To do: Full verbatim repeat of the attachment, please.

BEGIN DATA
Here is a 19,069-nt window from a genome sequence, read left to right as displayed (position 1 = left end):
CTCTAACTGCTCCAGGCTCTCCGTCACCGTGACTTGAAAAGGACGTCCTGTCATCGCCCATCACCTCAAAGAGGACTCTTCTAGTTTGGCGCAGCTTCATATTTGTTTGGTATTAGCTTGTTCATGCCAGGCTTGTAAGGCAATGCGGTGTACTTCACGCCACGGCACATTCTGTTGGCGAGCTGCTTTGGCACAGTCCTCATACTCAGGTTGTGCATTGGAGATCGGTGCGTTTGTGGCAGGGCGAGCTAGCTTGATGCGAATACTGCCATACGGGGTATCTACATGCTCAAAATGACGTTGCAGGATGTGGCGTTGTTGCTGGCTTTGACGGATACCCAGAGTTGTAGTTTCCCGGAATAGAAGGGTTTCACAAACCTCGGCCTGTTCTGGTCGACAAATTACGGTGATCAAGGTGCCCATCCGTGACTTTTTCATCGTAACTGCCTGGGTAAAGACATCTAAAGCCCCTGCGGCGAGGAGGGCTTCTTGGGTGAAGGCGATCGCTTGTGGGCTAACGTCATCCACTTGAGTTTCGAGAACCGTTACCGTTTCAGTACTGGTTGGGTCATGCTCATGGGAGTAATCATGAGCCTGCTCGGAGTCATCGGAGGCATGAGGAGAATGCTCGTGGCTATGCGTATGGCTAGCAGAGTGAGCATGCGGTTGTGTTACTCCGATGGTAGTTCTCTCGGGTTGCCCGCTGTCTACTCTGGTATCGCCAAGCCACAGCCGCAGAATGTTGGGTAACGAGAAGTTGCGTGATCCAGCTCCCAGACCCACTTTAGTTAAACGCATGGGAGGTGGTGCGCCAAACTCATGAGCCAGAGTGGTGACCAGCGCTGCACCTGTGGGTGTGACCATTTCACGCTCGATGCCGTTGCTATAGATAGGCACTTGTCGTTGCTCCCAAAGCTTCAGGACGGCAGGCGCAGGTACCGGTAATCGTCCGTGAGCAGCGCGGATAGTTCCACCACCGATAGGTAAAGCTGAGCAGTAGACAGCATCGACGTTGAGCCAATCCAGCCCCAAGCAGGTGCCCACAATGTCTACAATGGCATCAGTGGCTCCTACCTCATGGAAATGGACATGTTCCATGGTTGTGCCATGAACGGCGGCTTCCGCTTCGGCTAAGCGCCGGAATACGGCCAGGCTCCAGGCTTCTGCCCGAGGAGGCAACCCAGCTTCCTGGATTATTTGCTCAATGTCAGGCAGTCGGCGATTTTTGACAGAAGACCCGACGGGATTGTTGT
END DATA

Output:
Here is a 19,069-nt window from a genome sequence, read left to right as displayed (position 1 = left end):
CTCTAACTGCTCCAGGCTCTCCGTCACCGTGACTTGAAAAGGACGTCCTGTCATCGCCCATCACCTCAAAGAGGACTCTTCTAGTTTGGCGCAGCTTCATATTTGTTTGGTATTAGCTTGTTCATGCCAGGCTTGTAAGGCAATGCGGTGTACTTCACGCCACGGCACATTCTGTTGGCGAGCTGCTTTGGCACAGTCCTCATACTCAGGTTGTGCATTGGAGATCGGTGCGTTTGTGGCAGGGCGAGCTAGCTTGATGCGAATACTGCCATACGGGGTATCTACATGCTCAAAATGACGTTGCAGGATGTGGCGTTGTTGCTGGCTTTGACGGATACCCAGAGTTGTAGTTTCCCGGAATAGAAGGGTTTCACAAACCTCGGCCTGTTCTGGTCGACAAATTACGGTGATCAAGGTGCCCATCCGTGACTTTTTCATCGTAACTGCCTGGGTAAAGACATCTAAAGCCCCTGCGGCGAGGAGGGCTTCTTGGGTGAAGGCGATCGCTTGTGGGCTAACGTCATCCACTTGAGTTTCGAGAACCGTTACCGTTTCAGTACTGGTTGGGTCATGCTCATGGGAGTAATCATGAGCCTGCTCGGAGTCATCGGAGGCATGAGGAGAATGCTCGTGGCTATGCGTATGGCTAGCAGAGTGAGCATGCGGTTGTGTTACTCCGATGGTAGTTCTCTCGGGTTGCCCGCTGTCTACTCTGGTATCGCCAAGCCACAGCCGCAGAATGTTGGGTAACGAGAAGTTGCGTGATCCAGCTCCCAGACCCACTTTAGTTAAACGCATGGGAGGTGGTGCGCCAAACTCATGAGCCAGAGTGGTGACCAGCGCTGCACCTGTGGGTGTGACCATTTCACGCTCGATGCCGTTGCTATAGATAGGCACTTGTCGTTGCTCCCAAAGCTTCAGGACGGCAGGCGCAGGTACCGGTAATCGTCCGTGAGCAGCGCGGATAGTTCCACCACCGATAGGTAAAGCTGAGCAGTAGACAGCATCGACGTTGAGCCAATCCAGCCCCAAGCAGGTGCCCACAATGTCTACAATGGCATCAGTGGCTCCTACCTCATGGAAATGGACATGTTCCATGGTTGTGCCATGAACGGCGGCTTCCGCTTCGGCTAAGCGCCGGAATACGGCCAGGCTCCAGGCTTCTGCCCGAGGAGGCAACCCAGCTTCCTGGATTATTTGCTCAATGTCAGGCAGTCGGCGATTTTTGACAGAAGACCCGACGGGATTGTTGT